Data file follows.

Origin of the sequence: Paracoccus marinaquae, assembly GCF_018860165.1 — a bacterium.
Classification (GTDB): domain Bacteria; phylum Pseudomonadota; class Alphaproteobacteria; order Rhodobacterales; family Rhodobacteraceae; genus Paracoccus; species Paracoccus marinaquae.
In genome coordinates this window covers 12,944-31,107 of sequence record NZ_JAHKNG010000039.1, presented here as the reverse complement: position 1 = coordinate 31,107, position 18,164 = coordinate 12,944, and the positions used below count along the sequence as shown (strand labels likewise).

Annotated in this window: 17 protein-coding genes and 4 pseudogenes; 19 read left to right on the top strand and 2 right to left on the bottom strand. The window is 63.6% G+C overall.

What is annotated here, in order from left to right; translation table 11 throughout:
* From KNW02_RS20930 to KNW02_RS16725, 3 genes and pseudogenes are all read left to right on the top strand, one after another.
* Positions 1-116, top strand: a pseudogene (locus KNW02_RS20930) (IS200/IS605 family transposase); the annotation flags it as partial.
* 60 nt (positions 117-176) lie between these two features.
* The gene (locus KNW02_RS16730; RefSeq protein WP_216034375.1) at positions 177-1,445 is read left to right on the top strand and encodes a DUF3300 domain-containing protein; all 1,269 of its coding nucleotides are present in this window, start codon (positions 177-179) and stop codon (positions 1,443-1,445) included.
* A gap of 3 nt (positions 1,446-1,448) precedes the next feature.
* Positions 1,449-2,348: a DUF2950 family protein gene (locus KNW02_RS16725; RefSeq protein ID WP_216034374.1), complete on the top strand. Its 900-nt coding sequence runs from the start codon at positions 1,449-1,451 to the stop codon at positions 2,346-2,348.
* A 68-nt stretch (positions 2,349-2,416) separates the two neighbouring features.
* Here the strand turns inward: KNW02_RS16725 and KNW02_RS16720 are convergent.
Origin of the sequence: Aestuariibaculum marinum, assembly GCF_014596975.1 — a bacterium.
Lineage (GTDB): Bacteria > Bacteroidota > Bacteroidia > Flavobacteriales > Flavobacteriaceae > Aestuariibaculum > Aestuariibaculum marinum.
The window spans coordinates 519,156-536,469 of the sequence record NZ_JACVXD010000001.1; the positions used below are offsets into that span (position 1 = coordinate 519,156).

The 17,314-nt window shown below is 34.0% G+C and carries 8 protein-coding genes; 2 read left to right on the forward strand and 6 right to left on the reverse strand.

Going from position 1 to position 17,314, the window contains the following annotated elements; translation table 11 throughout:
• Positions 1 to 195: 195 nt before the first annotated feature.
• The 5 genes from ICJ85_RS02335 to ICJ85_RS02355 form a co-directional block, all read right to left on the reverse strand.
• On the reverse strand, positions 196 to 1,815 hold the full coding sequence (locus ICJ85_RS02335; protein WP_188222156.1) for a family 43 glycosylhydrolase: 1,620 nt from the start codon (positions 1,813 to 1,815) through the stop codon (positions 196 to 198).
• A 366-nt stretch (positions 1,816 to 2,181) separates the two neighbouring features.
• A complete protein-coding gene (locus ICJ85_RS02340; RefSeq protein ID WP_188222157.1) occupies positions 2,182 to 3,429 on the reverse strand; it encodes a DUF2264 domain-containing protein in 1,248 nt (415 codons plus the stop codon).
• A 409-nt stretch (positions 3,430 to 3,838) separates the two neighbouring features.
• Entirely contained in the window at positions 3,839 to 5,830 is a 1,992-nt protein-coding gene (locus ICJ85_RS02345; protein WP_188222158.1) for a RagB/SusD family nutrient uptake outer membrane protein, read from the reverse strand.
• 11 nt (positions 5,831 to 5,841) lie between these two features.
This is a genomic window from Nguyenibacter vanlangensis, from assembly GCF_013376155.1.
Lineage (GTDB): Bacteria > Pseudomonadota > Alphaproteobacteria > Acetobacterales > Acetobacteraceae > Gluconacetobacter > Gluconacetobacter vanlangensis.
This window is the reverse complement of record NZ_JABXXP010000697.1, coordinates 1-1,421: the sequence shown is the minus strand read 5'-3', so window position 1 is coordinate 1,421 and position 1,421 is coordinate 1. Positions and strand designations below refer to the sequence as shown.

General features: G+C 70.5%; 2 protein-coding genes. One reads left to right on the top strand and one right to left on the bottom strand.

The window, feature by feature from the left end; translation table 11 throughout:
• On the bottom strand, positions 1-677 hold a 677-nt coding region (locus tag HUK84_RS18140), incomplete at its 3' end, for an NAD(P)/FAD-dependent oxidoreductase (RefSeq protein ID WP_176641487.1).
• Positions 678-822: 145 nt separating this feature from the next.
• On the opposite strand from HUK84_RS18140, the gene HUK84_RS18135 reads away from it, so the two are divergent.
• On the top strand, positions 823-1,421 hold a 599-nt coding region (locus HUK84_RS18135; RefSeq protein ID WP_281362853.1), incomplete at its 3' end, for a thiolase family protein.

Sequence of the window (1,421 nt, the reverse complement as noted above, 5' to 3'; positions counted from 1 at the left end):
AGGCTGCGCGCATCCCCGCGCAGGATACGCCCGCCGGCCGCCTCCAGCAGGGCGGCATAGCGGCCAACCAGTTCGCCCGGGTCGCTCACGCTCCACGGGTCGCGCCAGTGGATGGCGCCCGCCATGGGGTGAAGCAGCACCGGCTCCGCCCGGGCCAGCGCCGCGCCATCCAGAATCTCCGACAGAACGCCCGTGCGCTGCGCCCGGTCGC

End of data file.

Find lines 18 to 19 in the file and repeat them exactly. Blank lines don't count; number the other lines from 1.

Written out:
Going from position 1 to position 17,314, the window contains the following annotated elements; translation table 11 throughout:
• Positions 1 to 195: 195 nt before the first annotated feature.